There is so much to this story: love, hate, death, sadness, life, ghosts, romance, gods, and so much more. I have a feeling as this series progresses, we’re really going to see more of these things come to fruition. Strange the Dreamer offers us an introduction to this magical world and I cannot wait to see what comes next!

Review: The Sun is Also A Star by Nicola Yoon

28763485*I received this book in exchange for an honest review.*

Title: The Sun is also a Star

Author: Nicola Yoon

Publisher: Delacorte Press

Publication Date: November 1, 2016

ISBN: 9780553496680

The Sun Is Also a Star

Synopsis from Goodreads:
Natasha: I’m a girl who believes in science and facts. Not fate. Not destiny. Or dreams that will never come true. I’m definitely not the kind of girl who meets a cute boy on a crowded New York City street and falls in love with him. Not when my family is twelve hours away from being deported to Jamaica. Falling in love with him won’t be my story.
Daniel: I’ve always been the good son, the good student, living up to my parents’ high expectations. Never the poet. Or the dreamer. But when I see her, I forget about all that. Something about Natasha makes me think that fate has something much more extraordinary in store—for both of us.
The Universe: Every moment in our lives has brought us to this single moment. A million futures lie before us. Which one will come true?

Nicola Yoon is back with this wonderful and moving story of a single, but profound moment in time where two young people meet and fall in love. This is a story of epic passion and about believing in something against all odds. The timing isn’t ideal and that makes the feelings all the more desperate and full. It asks the question, if you only had one day to spend with that one person who you’re meant to be with, how would you spend it? I’m not one for believing in fate or that there is one special person on Earth for each of us to fall in love with. But Yoon presents a story that will have you believing in fate and the purest, truest love.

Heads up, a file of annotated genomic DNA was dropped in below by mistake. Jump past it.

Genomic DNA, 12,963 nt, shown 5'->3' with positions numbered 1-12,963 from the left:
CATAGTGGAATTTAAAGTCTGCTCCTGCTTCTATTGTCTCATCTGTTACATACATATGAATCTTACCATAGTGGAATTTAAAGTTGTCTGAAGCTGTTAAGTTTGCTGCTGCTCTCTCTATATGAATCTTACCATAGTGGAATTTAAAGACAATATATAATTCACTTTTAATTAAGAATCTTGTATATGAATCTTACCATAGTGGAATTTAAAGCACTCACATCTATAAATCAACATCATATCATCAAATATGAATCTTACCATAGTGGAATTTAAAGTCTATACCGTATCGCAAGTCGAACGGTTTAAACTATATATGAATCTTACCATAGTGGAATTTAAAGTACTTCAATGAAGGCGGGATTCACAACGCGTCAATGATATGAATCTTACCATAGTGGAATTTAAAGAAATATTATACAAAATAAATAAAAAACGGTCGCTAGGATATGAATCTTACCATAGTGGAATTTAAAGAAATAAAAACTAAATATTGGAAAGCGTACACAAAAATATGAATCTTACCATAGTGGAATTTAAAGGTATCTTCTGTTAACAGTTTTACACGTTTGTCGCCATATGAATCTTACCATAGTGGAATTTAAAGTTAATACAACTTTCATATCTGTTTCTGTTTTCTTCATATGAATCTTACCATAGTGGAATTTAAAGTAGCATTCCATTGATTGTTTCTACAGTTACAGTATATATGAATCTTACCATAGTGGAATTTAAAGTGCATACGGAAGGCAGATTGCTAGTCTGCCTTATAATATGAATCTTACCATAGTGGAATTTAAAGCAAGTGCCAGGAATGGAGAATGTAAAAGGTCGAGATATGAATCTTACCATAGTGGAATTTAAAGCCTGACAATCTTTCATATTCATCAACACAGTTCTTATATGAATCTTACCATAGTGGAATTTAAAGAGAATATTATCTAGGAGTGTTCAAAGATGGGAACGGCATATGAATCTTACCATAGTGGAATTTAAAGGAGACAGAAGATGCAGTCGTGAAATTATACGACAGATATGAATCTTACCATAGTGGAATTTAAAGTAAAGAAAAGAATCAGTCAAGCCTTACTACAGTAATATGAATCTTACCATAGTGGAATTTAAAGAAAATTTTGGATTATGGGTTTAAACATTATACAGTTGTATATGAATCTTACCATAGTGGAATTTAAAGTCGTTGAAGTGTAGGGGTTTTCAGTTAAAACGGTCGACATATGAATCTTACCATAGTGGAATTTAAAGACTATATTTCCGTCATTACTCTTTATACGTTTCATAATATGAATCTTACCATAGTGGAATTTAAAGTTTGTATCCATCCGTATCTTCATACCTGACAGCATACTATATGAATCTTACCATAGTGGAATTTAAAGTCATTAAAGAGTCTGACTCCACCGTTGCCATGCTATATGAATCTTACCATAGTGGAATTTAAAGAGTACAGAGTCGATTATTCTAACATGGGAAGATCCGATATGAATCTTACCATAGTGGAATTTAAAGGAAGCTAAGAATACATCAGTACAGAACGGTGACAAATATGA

Natasha and Daniel meet on Natasha’s last day in the USA before her family is deported back to Jamaica. Natasha loves facts, but Daniel is a hopeless romantic. He bets Natasha that he can get her to fall in love with him using facts. Natasha is swayed into giving the experiment a try.

This book spans the course of one single day. It savours each moment exploring each second that Natasha and Daniel spend together. They develop an honesty with one another that some adults don’t have over the course of the lifetime, and the the reader is privy to each special moment. They accept each other’s faults and insecurities in this fleeting time together. They move from topics like music, to their families, immigration, deportation, the future, as they work through a series of questions that will supposedly make them fall in love. They are both incredibly beautiful people in a beautiful story that will tug at your heart strings.

I’m a huge fan of Yoon and I hope she keeps the novels coming because I haven’t been disappointed in the slightest!